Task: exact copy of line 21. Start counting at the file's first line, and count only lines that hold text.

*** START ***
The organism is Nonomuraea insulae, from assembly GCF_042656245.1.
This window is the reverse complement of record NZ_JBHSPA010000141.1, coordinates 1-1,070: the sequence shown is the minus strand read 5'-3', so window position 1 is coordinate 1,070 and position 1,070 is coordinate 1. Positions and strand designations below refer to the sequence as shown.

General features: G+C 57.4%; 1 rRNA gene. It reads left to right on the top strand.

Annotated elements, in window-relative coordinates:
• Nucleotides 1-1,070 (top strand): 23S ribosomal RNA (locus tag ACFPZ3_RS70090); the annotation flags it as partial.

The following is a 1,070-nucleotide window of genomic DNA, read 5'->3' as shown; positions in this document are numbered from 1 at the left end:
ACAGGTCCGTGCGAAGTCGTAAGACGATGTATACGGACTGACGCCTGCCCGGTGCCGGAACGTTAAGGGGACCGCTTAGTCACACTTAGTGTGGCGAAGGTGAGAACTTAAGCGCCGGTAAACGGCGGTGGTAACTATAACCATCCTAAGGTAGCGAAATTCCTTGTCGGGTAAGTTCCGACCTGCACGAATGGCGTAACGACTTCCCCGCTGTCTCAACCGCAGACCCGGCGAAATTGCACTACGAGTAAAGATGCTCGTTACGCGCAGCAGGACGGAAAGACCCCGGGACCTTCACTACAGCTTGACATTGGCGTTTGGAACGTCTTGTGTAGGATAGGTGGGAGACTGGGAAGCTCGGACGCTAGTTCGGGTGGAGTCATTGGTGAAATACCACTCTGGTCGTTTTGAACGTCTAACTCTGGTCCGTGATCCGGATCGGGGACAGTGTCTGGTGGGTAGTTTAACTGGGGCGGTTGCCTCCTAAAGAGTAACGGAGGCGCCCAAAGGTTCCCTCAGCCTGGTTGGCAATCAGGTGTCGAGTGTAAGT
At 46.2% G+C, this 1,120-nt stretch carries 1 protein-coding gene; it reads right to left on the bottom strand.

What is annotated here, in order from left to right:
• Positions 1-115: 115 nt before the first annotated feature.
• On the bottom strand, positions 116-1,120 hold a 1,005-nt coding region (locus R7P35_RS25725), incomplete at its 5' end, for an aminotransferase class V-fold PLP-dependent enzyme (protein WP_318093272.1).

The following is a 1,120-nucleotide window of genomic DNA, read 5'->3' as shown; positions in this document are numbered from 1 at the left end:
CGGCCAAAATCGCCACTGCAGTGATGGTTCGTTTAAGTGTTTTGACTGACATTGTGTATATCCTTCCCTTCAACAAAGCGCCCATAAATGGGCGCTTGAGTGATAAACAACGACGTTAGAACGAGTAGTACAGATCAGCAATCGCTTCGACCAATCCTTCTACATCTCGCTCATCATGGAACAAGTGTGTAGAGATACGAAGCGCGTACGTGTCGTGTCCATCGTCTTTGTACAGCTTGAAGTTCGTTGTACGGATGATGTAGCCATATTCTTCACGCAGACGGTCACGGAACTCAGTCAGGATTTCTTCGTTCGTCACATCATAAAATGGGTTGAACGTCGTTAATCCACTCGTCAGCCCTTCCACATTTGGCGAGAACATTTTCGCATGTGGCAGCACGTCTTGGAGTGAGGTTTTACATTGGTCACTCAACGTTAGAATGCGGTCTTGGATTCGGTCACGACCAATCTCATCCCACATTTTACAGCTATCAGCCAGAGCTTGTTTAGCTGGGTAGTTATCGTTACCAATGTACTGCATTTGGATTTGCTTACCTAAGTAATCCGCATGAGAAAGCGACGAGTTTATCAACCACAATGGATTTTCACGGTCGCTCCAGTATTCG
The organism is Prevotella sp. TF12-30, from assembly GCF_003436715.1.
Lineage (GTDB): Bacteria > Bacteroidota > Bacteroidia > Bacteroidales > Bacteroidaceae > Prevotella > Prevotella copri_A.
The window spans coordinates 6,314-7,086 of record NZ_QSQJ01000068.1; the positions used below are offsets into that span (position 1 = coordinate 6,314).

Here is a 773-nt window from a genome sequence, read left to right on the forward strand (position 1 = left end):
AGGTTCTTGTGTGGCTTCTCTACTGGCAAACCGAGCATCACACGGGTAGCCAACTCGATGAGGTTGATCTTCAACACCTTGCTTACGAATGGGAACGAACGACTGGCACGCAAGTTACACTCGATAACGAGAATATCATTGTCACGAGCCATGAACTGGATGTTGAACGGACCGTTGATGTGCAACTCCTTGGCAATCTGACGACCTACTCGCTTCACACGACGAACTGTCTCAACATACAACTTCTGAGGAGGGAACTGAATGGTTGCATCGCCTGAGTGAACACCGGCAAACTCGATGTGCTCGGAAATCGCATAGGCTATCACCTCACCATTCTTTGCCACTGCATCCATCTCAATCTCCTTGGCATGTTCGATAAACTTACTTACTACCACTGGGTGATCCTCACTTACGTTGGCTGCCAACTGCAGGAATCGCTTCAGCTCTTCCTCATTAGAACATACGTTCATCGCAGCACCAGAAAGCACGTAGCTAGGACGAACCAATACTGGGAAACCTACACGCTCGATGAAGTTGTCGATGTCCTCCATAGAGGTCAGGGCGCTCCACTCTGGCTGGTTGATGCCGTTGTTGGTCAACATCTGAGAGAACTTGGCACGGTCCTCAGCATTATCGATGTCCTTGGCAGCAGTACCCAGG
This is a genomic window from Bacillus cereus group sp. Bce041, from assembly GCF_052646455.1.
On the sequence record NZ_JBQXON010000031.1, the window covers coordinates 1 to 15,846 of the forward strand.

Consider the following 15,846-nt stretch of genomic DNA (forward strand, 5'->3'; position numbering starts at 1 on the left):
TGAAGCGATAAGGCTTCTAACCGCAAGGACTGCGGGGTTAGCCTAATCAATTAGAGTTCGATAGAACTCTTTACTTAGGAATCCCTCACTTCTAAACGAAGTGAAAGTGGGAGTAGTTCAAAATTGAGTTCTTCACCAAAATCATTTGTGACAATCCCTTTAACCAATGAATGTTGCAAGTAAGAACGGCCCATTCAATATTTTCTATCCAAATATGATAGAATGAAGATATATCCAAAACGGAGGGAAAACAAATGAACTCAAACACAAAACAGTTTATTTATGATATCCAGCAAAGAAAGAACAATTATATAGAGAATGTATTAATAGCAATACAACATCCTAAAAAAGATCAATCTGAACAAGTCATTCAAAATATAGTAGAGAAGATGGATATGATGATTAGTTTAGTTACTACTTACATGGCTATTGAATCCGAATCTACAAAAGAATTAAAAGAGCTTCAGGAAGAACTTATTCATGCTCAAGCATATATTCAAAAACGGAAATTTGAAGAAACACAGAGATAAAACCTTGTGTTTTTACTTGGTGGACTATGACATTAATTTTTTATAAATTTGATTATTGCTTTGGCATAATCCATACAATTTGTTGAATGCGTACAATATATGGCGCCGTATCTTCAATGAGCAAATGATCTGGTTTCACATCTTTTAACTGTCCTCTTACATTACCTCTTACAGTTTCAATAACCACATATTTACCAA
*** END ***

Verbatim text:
Consider the following 15,846-nt stretch of genomic DNA (forward strand, 5'->3'; position numbering starts at 1 on the left):